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Lecture 13

Lecture 13 Nonviolence in Islam Ot 28.docx

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Department
Religious Studies
Course
RELIGST 2H03
Professor
Ann Pearson
Semester
Fall

Description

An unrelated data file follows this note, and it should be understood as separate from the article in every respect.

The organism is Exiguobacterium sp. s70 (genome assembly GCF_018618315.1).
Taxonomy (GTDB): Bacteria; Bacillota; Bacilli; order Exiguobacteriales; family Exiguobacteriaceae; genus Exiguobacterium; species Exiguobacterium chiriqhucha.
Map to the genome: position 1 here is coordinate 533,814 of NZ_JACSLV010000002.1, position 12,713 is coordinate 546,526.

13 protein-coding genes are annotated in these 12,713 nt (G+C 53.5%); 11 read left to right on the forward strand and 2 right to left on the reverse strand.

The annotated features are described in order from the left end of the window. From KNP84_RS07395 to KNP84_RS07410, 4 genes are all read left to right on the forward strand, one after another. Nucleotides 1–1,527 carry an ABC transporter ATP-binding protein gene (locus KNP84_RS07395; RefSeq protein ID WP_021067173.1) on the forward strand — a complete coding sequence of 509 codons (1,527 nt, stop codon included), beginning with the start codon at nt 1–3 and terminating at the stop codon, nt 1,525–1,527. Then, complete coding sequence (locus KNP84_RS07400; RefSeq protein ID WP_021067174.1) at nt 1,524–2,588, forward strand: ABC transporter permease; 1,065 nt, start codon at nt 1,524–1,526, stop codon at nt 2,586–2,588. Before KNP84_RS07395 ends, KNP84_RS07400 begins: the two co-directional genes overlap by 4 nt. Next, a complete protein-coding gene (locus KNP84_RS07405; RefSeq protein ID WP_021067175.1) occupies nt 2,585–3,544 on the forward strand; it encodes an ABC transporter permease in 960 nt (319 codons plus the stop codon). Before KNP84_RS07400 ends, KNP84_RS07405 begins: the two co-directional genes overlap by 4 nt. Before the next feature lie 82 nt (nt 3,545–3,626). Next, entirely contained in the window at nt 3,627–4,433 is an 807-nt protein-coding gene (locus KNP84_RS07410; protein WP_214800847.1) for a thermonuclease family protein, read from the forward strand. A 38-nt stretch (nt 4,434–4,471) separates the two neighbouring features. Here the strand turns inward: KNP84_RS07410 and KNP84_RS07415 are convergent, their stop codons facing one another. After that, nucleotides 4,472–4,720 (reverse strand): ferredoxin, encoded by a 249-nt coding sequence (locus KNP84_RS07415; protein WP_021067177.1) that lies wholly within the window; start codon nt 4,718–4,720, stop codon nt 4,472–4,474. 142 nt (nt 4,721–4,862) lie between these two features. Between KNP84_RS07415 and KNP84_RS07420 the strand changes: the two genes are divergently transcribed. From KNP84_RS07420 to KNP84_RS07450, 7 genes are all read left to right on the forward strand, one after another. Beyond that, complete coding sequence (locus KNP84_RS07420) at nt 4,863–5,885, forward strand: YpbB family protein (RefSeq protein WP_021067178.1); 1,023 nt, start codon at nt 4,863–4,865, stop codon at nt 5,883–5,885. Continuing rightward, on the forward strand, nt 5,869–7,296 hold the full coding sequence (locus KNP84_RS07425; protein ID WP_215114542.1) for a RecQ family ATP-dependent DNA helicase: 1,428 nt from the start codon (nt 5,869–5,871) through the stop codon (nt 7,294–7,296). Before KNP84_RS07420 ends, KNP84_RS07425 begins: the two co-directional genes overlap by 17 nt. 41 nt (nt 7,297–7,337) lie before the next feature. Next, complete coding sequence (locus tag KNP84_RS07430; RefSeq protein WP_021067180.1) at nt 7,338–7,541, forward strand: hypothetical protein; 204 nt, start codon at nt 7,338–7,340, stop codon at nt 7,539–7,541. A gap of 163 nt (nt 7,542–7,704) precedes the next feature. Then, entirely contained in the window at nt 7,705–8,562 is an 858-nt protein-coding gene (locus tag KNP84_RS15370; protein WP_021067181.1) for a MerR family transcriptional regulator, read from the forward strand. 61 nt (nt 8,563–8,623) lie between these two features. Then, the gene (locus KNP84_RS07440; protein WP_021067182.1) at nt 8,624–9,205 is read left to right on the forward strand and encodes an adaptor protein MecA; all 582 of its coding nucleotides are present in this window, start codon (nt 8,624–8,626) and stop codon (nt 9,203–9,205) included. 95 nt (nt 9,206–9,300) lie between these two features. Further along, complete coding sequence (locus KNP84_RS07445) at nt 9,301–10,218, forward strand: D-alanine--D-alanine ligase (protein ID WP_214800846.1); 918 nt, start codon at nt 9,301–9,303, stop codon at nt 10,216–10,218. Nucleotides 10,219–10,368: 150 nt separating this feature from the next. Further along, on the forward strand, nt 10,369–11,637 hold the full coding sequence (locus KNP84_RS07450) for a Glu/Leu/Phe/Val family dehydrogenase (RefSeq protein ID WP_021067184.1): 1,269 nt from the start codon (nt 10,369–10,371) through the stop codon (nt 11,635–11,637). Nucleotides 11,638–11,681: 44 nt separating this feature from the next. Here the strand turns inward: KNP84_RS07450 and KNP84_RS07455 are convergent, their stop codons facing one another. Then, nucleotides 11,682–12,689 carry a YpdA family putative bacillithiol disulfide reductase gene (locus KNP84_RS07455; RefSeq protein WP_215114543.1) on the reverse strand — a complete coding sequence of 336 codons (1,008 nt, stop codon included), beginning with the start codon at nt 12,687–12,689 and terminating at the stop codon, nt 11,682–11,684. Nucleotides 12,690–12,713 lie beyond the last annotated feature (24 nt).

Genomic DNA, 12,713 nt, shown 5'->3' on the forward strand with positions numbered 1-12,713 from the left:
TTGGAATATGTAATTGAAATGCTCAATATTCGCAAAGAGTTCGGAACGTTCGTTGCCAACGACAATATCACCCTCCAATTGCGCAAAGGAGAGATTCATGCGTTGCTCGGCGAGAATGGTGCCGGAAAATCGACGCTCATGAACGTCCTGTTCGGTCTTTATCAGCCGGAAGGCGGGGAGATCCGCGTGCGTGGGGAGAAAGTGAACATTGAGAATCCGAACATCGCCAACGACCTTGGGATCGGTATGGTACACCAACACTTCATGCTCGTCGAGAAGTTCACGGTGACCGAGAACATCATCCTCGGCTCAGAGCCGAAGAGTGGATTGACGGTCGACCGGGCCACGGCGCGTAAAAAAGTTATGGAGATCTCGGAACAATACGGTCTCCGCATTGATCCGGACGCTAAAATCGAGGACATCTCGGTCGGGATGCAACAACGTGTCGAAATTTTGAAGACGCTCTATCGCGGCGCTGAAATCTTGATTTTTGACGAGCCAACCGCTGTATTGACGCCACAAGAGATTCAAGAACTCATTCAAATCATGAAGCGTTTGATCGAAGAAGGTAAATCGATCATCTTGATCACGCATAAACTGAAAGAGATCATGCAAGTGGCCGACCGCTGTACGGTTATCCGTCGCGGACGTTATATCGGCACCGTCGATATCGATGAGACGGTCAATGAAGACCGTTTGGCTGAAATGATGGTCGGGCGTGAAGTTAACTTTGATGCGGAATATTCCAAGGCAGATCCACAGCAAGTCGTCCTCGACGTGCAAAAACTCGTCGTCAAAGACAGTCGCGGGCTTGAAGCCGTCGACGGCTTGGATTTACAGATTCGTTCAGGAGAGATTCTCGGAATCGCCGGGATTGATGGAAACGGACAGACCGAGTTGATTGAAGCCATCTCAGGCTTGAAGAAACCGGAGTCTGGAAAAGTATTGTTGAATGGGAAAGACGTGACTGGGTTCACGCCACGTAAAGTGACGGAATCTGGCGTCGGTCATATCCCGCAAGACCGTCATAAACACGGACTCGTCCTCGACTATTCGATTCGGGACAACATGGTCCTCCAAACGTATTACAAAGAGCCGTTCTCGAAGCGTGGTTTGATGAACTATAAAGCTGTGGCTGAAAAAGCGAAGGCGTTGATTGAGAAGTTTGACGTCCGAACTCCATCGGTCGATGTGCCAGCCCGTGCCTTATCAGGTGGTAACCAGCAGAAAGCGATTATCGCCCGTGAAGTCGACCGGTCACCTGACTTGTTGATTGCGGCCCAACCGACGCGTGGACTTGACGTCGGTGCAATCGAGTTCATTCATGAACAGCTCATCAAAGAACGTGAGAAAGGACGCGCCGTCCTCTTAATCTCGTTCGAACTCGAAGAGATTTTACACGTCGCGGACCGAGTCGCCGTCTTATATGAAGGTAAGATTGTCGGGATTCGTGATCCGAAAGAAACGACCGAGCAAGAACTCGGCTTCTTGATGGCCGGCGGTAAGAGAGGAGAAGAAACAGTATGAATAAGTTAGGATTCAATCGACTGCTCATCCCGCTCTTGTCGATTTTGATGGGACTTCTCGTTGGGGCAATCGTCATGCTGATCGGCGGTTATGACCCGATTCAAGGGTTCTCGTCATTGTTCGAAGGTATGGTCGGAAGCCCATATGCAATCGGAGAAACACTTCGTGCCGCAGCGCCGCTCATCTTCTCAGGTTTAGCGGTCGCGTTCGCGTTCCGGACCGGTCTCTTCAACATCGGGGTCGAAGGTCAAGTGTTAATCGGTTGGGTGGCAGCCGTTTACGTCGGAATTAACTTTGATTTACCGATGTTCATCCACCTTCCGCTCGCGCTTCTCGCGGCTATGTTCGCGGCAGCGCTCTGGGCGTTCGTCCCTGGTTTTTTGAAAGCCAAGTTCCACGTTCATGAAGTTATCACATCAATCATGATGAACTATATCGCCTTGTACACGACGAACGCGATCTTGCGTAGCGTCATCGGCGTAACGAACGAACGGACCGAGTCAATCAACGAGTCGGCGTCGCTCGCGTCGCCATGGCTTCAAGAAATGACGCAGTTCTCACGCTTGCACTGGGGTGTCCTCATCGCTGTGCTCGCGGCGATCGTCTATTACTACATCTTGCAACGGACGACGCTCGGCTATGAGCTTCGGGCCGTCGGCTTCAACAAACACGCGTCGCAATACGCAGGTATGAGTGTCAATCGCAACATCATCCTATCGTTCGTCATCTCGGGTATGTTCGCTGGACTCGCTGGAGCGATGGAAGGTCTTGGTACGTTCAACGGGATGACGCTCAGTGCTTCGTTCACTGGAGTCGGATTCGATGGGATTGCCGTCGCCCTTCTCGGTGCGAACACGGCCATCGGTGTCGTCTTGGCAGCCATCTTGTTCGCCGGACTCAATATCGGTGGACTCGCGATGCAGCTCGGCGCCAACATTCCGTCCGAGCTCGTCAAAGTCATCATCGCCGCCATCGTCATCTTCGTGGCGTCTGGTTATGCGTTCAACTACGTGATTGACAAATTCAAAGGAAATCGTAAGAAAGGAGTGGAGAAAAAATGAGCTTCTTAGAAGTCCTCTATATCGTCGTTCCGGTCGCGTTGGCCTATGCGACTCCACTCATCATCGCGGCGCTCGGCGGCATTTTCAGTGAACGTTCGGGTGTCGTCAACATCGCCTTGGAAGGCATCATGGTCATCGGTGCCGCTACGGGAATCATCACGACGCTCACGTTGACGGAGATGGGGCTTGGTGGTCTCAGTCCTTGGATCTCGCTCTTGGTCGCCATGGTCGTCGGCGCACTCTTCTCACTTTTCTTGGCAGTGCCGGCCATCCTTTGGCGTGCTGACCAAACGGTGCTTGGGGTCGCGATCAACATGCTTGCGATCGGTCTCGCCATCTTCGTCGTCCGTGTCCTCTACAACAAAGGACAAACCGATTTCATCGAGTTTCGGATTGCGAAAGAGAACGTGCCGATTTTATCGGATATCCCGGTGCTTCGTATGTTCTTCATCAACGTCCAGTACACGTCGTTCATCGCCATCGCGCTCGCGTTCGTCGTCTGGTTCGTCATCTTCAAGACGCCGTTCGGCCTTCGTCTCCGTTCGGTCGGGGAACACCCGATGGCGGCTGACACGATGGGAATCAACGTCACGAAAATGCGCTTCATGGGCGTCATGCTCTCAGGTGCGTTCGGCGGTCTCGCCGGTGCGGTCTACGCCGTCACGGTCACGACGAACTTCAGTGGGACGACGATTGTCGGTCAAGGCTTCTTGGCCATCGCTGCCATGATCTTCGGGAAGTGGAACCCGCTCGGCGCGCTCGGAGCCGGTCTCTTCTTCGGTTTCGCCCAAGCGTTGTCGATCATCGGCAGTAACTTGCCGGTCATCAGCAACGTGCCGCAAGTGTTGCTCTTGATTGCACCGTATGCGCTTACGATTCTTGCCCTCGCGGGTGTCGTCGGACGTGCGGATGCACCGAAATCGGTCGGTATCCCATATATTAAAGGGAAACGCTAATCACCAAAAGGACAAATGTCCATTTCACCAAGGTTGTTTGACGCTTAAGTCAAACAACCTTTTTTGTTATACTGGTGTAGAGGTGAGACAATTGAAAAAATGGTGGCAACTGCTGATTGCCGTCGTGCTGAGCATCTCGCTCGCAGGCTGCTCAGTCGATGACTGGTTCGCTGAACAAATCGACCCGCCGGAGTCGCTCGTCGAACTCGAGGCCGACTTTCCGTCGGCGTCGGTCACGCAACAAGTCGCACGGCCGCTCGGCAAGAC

Nonviolence in Islam/ Qur’an Oct. 28/13 -sources Quote, from the Hadith • “Shall I not tell you what is better than prayers and fasting and giving alms to the poor? It is making peace between one another; enmity and malice destroy all virtues.” Muslim peace activists Muslim Peace Fellowship  Muslimsforpeaceonline.org  Mubarak Awad and Mustafa Berghouti (both Palestinian)  “If I could know that my daughters were the last sacrifice on the road to peace between Palestinians and Israelis, then I would accept their loss.” ~ Abuelaish Prophet Muhammad (570-632)  God is the focus of piety and authority in Islam,  but the prophet Muhammad’s (“the praised one”) life story is important as a model for the teachings of the Qur’an.  Raised by family of one of his uncles  No formal education  Married to Khadija (15 yrs his senior); 6 children  At age 40, encounter with the angel Jibril (Life-story)  “Proclaim! (Or Read!)  In the name of thy Lord and Cherisher;  Who created – created man out of a clot of blood:  Proclaim! And thy Lord is most bountiful –  He who taught (the use of) the Pen –  Taught man that which he knew not.” [Qur’an]  Khadija encourages him to take the revelations seriously  His family became the first “Muslims” [Life story]  Muhammad was ridiculed and stoned by the Qurayshites, the aristocrats of Muhammad’s tribe who operated the Ka’bah as a pilgrimage centre  Move from Mecca to Medina in 622 CE referred to as the hijrah (“migration”), first year of the Muslim calendar [AH]; marked the change from persecution to acceptance of the prophet’s message  In Medina, Muhammad acted as arbiter of disputes; negotiator Opening verse of the Qur’an: Al-Fatiha “the opening”  In the name of Allah, the Most Gracious, the Ever Merciful:  All Praise to Allah, Lord/Sustainer of the universe  The Most Gracious, the Most Merciful  Sovereign of the Day of Judgment  You alone we worship, and You alone we ask for help  Guide us to the true path  The path of those on whom You have bestowed your favor, not of those who have earned Your anger, nor of those who go astray. Mission of Islam  New ideal: a global family under the one God  In his “Farewell Sermon,” Muhammad stated, “You must know that a Muslim is the brother of a Muslim and the Muslims are one brotherhood.”  The Qur’an suggests the mission of Islam is to reform society, to actively combat oppression and corruption, “inviting to all that is good, enjoining what is right, and forbidding all that is wrong”  create a just moral order in the world as an embodiment of God’s commandments ‘No compulsion in religion’  2:256 There is no compulsion in religion, for the right way is clearly from the wrong way. Whoever therefore rejects the forces of evil and believes in God, he has taken hold of a support most unfailing, which shall never give way, for God is All Hearing and Knowing.  16:82 But if they turn away from you, (O Prophet remember that) your only duty is a clear delivery of the Message (entrusted to you). Jihad (“striving”)  presence of injustice is a major obstacle to creating peace  establishment of justice requires continual effort, and is part of the consideration of jihad  Jihad is divided into al-jihad al-akbar – the “Greater Struggle”, the inward effort of confronting our baser instincts, our egotism o Our inclinations that lead to sensual temptations  And al-jihad al asghar – the “Lesser Struggle”, the outward effort of confronting social injustice and defending the Faith. [Jihad, cont.]  The only combat sanctioned in the Qur’an is defensive war. “Whoso commits aggression against you, do you commit aggression against him like he has committed against you; and fear you God, and know that God is with the God-fearing” (2:190-91).  Muhammad had urged the Muslims to fight for the cause of God – to defend it from those who would seek to undermine it, but  The use of force should be the last resort (4:90) o Have to take into account all of the other teachings that are in the Qur’an [Jihad] -Power/authority was left for the 4 Khalif’s (this is what Sunni’s believe, but Shia’s don’t believe in that authority of the Khalif’s)  What constitutes defense?  Shari’a does not allow jihad to be used arbitrarily  Distinction made b/w Dar-al-Islam (place of Islam) vs. dhar-al-harb (place of war)  principles re war/violence & peace in the Qur’an:  Human life is sacred. (6:152) “Slay not the life that God has made sacred.”  “If anyone takes a life, it is as though he slays all mankind. And if anyone saved a life, it would be as if he saved the life of the whole people.” (5:35)  “Seek and secure human welfare, promote justice and peace” (4:114)  “Come to common ground” with all people, wherever and whenever possible. (3:64]  “The believers are but a single Brotherhood: so make peace and reconciliation between your two (contending) brothers; and fear Allah, that ye may receive mercy.” [49:10] (Principles, cont.)  Normal relations between peoples, nations and states should be peaceful. “O mankind, We have created you male and female, and appointed you races and tribes, that you may know one anothe
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